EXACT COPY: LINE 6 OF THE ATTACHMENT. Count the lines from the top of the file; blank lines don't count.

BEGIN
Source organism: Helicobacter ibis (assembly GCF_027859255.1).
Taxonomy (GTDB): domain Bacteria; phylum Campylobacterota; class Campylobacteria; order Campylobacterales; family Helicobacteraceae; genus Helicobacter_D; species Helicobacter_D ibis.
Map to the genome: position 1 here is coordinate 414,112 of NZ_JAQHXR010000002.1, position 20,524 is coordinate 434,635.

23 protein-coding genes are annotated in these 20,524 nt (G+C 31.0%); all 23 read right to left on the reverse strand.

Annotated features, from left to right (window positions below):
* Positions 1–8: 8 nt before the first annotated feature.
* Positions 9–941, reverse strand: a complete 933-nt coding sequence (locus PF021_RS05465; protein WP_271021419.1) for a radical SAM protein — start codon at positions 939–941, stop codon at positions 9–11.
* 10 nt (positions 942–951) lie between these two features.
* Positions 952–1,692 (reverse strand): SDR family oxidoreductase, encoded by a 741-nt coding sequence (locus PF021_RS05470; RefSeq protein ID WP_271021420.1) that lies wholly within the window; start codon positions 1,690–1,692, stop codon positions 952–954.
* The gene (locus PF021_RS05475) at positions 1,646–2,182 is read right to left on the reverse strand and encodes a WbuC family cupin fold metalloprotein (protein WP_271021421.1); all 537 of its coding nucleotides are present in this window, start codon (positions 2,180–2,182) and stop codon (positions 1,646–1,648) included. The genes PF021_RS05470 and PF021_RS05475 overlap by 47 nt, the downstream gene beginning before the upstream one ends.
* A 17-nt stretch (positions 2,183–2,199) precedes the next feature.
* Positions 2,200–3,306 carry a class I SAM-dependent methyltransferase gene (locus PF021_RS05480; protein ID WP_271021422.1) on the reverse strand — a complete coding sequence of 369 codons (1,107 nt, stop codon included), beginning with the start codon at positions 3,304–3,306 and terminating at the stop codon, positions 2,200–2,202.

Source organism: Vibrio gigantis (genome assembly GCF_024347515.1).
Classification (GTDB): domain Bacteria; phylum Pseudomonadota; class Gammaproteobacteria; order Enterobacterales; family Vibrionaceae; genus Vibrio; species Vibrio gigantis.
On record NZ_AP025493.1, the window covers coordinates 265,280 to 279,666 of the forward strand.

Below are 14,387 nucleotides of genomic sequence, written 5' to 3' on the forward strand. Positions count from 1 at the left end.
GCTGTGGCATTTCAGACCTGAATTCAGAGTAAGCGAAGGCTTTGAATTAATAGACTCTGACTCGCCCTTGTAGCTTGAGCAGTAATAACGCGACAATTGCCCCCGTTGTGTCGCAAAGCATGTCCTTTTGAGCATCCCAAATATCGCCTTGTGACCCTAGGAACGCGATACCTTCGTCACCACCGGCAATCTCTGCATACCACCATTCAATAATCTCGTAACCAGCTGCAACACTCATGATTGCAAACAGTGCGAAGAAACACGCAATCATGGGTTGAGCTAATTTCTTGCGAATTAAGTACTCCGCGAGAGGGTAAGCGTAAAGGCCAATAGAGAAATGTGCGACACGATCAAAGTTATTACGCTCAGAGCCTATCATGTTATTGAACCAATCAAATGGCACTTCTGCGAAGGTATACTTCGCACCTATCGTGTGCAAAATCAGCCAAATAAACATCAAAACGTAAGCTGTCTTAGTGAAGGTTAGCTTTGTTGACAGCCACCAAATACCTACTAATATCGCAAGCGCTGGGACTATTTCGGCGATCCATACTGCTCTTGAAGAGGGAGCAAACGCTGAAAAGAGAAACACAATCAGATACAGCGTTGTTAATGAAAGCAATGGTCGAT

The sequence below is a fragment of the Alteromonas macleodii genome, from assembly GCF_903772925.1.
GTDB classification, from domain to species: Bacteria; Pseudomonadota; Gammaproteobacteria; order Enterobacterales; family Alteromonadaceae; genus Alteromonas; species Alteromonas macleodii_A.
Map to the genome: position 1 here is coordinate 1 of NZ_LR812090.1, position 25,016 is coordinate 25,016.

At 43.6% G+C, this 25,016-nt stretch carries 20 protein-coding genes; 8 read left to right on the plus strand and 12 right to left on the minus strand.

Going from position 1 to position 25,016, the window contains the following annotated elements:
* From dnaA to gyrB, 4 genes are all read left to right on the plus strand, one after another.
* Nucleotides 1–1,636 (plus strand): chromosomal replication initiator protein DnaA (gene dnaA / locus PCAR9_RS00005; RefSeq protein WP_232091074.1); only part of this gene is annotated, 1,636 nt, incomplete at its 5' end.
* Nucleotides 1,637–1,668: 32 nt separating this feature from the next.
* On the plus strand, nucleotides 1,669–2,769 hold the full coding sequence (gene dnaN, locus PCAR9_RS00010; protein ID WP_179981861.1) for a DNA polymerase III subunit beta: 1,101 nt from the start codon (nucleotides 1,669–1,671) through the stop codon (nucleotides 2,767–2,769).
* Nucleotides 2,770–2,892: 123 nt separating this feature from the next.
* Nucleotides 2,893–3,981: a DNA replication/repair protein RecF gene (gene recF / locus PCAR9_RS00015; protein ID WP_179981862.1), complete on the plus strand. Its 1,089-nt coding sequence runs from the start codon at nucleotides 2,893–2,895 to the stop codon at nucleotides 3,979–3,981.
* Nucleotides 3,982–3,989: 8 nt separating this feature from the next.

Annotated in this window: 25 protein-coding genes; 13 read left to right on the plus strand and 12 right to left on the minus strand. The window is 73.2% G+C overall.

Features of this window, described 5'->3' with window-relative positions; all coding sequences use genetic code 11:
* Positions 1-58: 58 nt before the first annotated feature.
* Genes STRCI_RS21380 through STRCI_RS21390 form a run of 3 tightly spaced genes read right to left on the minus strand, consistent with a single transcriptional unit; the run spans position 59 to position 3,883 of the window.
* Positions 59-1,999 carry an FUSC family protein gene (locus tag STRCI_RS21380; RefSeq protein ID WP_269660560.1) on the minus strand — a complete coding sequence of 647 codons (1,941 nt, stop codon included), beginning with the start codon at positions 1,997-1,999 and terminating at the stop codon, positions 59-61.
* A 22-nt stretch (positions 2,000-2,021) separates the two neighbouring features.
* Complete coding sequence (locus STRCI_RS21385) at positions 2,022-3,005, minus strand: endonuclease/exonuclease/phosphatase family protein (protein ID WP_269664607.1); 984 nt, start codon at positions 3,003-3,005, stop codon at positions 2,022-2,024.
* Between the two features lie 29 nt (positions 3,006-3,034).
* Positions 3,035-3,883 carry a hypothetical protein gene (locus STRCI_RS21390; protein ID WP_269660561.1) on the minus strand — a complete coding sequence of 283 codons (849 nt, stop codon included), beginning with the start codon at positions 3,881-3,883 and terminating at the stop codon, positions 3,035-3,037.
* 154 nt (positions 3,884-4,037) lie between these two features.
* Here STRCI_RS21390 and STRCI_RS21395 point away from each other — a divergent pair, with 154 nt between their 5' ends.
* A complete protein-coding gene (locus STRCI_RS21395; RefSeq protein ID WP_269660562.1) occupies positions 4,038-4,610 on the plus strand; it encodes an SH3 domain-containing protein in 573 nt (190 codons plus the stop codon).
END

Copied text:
* Positions 1–8: 8 nt before the first annotated feature.